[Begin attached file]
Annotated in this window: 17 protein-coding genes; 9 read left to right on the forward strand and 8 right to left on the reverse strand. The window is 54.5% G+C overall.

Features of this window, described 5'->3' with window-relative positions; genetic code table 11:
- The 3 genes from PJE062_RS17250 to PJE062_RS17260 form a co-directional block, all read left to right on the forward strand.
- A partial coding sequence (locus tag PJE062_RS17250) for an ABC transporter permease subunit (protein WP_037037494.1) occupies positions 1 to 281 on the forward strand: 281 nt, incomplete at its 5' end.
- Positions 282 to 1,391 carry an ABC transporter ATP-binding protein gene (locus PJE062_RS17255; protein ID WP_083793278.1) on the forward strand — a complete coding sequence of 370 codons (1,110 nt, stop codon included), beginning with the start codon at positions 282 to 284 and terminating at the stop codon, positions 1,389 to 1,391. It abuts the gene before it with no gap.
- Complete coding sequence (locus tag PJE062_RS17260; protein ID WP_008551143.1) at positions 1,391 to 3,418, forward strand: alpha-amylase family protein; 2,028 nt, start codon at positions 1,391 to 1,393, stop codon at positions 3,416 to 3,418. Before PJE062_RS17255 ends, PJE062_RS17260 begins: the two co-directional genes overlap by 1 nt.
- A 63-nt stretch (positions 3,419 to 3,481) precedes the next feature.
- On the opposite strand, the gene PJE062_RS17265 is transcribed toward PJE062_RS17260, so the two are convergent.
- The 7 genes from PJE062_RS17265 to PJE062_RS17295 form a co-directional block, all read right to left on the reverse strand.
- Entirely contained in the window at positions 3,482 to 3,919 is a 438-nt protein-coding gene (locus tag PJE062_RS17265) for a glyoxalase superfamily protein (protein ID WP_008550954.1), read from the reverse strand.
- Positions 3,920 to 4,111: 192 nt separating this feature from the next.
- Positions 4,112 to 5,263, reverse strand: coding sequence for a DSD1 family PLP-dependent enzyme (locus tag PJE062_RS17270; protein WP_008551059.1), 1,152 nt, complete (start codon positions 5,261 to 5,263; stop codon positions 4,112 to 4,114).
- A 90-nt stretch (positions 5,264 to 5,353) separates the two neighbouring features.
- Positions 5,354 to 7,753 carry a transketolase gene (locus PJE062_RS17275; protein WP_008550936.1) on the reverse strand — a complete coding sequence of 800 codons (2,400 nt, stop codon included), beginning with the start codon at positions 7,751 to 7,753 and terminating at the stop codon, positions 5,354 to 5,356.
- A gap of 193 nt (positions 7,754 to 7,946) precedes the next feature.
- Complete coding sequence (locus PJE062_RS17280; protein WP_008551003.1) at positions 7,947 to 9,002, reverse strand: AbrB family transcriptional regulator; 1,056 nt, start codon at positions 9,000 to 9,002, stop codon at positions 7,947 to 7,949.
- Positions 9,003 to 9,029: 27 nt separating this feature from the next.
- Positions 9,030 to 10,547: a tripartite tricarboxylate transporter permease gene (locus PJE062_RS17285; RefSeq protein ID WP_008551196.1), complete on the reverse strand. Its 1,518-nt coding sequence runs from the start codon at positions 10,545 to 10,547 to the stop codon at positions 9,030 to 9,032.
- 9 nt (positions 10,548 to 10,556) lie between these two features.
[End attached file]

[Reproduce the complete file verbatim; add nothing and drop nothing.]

Annotated in this window: 17 protein-coding genes; 9 read left to right on the forward strand and 8 right to left on the reverse strand. The window is 54.5% G+C overall.

Features of this window, described 5'->3' with window-relative positions; genetic code table 11:
- The 3 genes from PJE062_RS17250 to PJE062_RS17260 form a co-directional block, all read left to right on the forward strand.
- A partial coding sequence (locus tag PJE062_RS17250) for an ABC transporter permease subunit (protein WP_037037494.1) occupies positions 1 to 281 on the forward strand: 281 nt, incomplete at its 5' end.
- Positions 282 to 1,391 carry an ABC transporter ATP-binding protein gene (locus PJE062_RS17255; protein ID WP_083793278.1) on the forward strand — a complete coding sequence of 370 codons (1,110 nt, stop codon included), beginning with the start codon at positions 282 to 284 and terminating at the stop codon, positions 1,389 to 1,391. It abuts the gene before it with no gap.
- Complete coding sequence (locus tag PJE062_RS17260; protein ID WP_008551143.1) at positions 1,391 to 3,418, forward strand: alpha-amylase family protein; 2,028 nt, start codon at positions 1,391 to 1,393, stop codon at positions 3,416 to 3,418. Before PJE062_RS17255 ends, PJE062_RS17260 begins: the two co-directional genes overlap by 1 nt.
- A 63-nt stretch (positions 3,419 to 3,481) precedes the next feature.
- On the opposite strand, the gene PJE062_RS17265 is transcribed toward PJE062_RS17260, so the two are convergent.
- The 7 genes from PJE062_RS17265 to PJE062_RS17295 form a co-directional block, all read right to left on the reverse strand.
- Entirely contained in the window at positions 3,482 to 3,919 is a 438-nt protein-coding gene (locus tag PJE062_RS17265) for a glyoxalase superfamily protein (protein ID WP_008550954.1), read from the reverse strand.
- Positions 3,920 to 4,111: 192 nt separating this feature from the next.
- Positions 4,112 to 5,263, reverse strand: coding sequence for a DSD1 family PLP-dependent enzyme (locus tag PJE062_RS17270; protein WP_008551059.1), 1,152 nt, complete (start codon positions 5,261 to 5,263; stop codon positions 4,112 to 4,114).
- A 90-nt stretch (positions 5,264 to 5,353) separates the two neighbouring features.
- Positions 5,354 to 7,753 carry a transketolase gene (locus PJE062_RS17275; protein WP_008550936.1) on the reverse strand — a complete coding sequence of 800 codons (2,400 nt, stop codon included), beginning with the start codon at positions 7,751 to 7,753 and terminating at the stop codon, positions 5,354 to 5,356.
- A gap of 193 nt (positions 7,754 to 7,946) precedes the next feature.
- Complete coding sequence (locus PJE062_RS17280; protein WP_008551003.1) at positions 7,947 to 9,002, reverse strand: AbrB family transcriptional regulator; 1,056 nt, start codon at positions 9,000 to 9,002, stop codon at positions 7,947 to 7,949.
- Positions 9,003 to 9,029: 27 nt separating this feature from the next.
- Positions 9,030 to 10,547: a tripartite tricarboxylate transporter permease gene (locus PJE062_RS17285; RefSeq protein ID WP_008551196.1), complete on the reverse strand. Its 1,518-nt coding sequence runs from the start codon at positions 10,545 to 10,547 to the stop codon at positions 9,030 to 9,032.
- 9 nt (positions 10,548 to 10,556) lie between these two features.